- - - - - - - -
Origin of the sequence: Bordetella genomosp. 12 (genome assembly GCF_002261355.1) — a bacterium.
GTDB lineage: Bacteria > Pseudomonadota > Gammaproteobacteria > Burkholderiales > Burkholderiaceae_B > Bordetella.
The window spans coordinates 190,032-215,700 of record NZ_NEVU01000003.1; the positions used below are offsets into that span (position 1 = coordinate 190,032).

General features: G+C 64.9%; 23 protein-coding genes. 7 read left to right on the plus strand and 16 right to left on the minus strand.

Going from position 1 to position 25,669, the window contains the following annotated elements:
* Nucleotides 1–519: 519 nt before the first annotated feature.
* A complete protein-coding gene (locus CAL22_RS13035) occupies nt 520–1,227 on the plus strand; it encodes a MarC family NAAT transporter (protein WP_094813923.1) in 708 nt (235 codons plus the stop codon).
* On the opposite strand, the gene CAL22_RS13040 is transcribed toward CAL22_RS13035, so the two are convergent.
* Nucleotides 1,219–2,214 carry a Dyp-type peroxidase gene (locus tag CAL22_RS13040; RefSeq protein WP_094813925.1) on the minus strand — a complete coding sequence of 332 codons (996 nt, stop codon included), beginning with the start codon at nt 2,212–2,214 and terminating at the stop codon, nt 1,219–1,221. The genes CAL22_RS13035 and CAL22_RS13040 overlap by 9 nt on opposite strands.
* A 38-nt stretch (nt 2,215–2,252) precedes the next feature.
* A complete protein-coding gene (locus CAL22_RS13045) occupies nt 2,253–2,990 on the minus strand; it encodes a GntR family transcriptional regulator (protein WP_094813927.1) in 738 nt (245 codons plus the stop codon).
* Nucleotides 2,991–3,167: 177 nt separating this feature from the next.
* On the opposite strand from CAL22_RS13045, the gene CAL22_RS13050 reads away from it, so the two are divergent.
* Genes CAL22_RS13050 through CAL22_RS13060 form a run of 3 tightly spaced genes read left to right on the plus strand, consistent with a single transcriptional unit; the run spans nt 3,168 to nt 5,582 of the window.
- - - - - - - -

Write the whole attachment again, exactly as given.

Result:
Origin of the sequence: Bordetella genomosp. 12 (genome assembly GCF_002261355.1) — a bacterium.
GTDB lineage: Bacteria > Pseudomonadota > Gammaproteobacteria > Burkholderiales > Burkholderiaceae_B > Bordetella.
The window spans coordinates 190,032-215,700 of record NZ_NEVU01000003.1; the positions used below are offsets into that span (position 1 = coordinate 190,032).

General features: G+C 64.9%; 23 protein-coding genes. 7 read left to right on the plus strand and 16 right to left on the minus strand.

Going from position 1 to position 25,669, the window contains the following annotated elements:
* Nucleotides 1–519: 519 nt before the first annotated feature.
* A complete protein-coding gene (locus CAL22_RS13035) occupies nt 520–1,227 on the plus strand; it encodes a MarC family NAAT transporter (protein WP_094813923.1) in 708 nt (235 codons plus the stop codon).
* On the opposite strand, the gene CAL22_RS13040 is transcribed toward CAL22_RS13035, so the two are convergent.
* Nucleotides 1,219–2,214 carry a Dyp-type peroxidase gene (locus tag CAL22_RS13040; RefSeq protein WP_094813925.1) on the minus strand — a complete coding sequence of 332 codons (996 nt, stop codon included), beginning with the start codon at nt 2,212–2,214 and terminating at the stop codon, nt 1,219–1,221. The genes CAL22_RS13035 and CAL22_RS13040 overlap by 9 nt on opposite strands.
* A 38-nt stretch (nt 2,215–2,252) precedes the next feature.
* A complete protein-coding gene (locus CAL22_RS13045) occupies nt 2,253–2,990 on the minus strand; it encodes a GntR family transcriptional regulator (protein WP_094813927.1) in 738 nt (245 codons plus the stop codon).
* Nucleotides 2,991–3,167: 177 nt separating this feature from the next.
* On the opposite strand from CAL22_RS13045, the gene CAL22_RS13050 reads away from it, so the two are divergent.
* Genes CAL22_RS13050 through CAL22_RS13060 form a run of 3 tightly spaced genes read left to right on the plus strand, consistent with a single transcriptional unit; the run spans nt 3,168 to nt 5,582 of the window.